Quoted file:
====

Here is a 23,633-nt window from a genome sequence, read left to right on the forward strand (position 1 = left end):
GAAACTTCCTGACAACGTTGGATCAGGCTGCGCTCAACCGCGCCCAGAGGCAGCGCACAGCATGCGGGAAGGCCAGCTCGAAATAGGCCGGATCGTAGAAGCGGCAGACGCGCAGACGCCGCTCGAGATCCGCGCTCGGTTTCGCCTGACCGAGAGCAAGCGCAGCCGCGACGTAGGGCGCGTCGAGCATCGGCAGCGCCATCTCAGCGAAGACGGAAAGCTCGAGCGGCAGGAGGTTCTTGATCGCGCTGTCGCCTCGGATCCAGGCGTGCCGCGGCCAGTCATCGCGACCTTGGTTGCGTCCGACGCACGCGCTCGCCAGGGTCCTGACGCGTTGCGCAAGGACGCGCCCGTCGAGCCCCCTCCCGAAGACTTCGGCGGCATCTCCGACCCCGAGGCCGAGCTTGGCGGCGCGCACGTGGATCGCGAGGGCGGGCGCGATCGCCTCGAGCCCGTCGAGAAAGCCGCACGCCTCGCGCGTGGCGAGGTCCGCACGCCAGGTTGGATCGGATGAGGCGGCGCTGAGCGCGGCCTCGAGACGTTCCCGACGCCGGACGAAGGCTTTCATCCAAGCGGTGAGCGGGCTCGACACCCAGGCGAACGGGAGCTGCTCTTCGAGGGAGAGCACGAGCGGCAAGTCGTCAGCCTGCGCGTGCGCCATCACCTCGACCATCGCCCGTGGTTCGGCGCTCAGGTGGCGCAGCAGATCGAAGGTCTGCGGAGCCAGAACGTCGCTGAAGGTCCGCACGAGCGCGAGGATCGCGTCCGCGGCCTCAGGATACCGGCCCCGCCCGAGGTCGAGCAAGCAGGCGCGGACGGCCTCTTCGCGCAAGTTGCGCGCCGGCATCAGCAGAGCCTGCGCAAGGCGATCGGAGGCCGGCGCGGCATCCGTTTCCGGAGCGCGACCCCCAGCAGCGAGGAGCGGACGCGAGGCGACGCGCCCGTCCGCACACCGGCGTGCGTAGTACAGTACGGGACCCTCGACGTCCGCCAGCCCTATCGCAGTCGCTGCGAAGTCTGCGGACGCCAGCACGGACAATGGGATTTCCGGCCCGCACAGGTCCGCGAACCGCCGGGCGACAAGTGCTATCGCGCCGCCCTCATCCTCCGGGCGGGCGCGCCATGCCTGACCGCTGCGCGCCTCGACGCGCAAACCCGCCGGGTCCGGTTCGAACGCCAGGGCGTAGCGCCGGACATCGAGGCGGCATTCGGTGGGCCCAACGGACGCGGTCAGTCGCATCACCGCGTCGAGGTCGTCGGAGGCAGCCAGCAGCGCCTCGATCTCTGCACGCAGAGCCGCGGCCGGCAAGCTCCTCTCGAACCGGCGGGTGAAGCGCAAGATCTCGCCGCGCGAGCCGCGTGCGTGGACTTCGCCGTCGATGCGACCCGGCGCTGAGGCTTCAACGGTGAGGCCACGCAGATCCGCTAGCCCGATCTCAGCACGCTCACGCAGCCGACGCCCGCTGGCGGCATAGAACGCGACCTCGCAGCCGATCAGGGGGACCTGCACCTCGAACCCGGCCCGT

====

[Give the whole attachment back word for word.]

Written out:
Here is a 23,633-nt window from a genome sequence, read left to right on the forward strand (position 1 = left end):
GAAACTTCCTGACAACGTTGGATCAGGCTGCGCTCAACCGCGCCCAGAGGCAGCGCACAGCATGCGGGAAGGCCAGCTCGAAATAGGCCGGATCGTAGAAGCGGCAGACGCGCAGACGCCGCTCGAGATCCGCGCTCGGTTTCGCCTGACCGAGAGCAAGCGCAGCCGCGACGTAGGGCGCGTCGAGCATCGGCAGCGCCATCTCAGCGAAGACGGAAAGCTCGAGCGGCAGGAGGTTCTTGATCGCGCTGTCGCCTCGGATCCAGGCGTGCCGCGGCCAGTCATCGCGACCTTGGTTGCGTCCGACGCACGCGCTCGCCAGGGTCCTGACGCGTTGCGCAAGGACGCGCCCGTCGAGCCCCCTCCCGAAGACTTCGGCGGCATCTCCGACCCCGAGGCCGAGCTTGGCGGCGCGCACGTGGATCGCGAGGGCGGGCGCGATCGCCTCGAGCCCGTCGAGAAAGCCGCACGCCTCGCGCGTGGCGAGGTCCGCACGCCAGGTTGGATCGGATGAGGCGGCGCTGAGCGCGGCCTCGAGACGTTCCCGACGCCGGACGAAGGCTTTCATCCAAGCGGTGAGCGGGCTCGACACCCAGGCGAACGGGAGCTGCTCTTCGAGGGAGAGCACGAGCGGCAAGTCGTCAGCCTGCGCGTGCGCCATCACCTCGACCATCGCCCGTGGTTCGGCGCTCAGGTGGCGCAGCAGATCGAAGGTCTGCGGAGCCAGAACGTCGCTGAAGGTCCGCACGAGCGCGAGGATCGCGTCCGCGGCCTCAGGATACCGGCCCCGCCCGAGGTCGAGCAAGCAGGCGCGGACGGCCTCTTCGCGCAAGTTGCGCGCCGGCATCAGCAGAGCCTGCGCAAGGCGATCGGAGGCCGGCGCGGCATCCGTTTCCGGAGCGCGACCCCCAGCAGCGAGGAGCGGACGCGAGGCGACGCGCCCGTCCGCACACCGGCGTGCGTAGTACAGTACGGGACCCTCGACGTCCGCCAGCCCTATCGCAGTCGCTGCGAAGTCTGCGGACGCCAGCACGGACAATGGGATTTCCGGCCCGCACAGGTCCGCGAACCGCCGGGCGACAAGTGCTATCGCGCCGCCCTCATCCTCCGGGCGGGCGCGCCATGCCTGACCGCTGCGCGCCTCGACGCGCAAACCCGCCGGGTCCGGTTCGAACGCCAGGGCGTAGCGCCGGACATCGAGGCGGCATTCGGTGGGCCCAACGGACGCGGTCAGTCGCATCACCGCGTCGAGGTCGTCGGAGGCAGCCAGCAGCGCCTCGATCTCTGCACGCAGAGCCGCGGCCGGCAAGCTCCTCTCGAACCGGCGGGTGAAGCGCAAGATCTCGCCGCGCGAGCCGCGTGCGTGGACTTCGCCGTCGATGCGACCCGGCGCTGAGGCTTCAACGGTGAGGCCACGCAGATCCGCTAGCCCGATCTCAGCACGCTCACGCAGCCGACGCCCGCTGGCGGCATAGAACGCGACCTCGCAGCCGATCAGGGGGACCTGCACCTCGAACCCGGCCCGT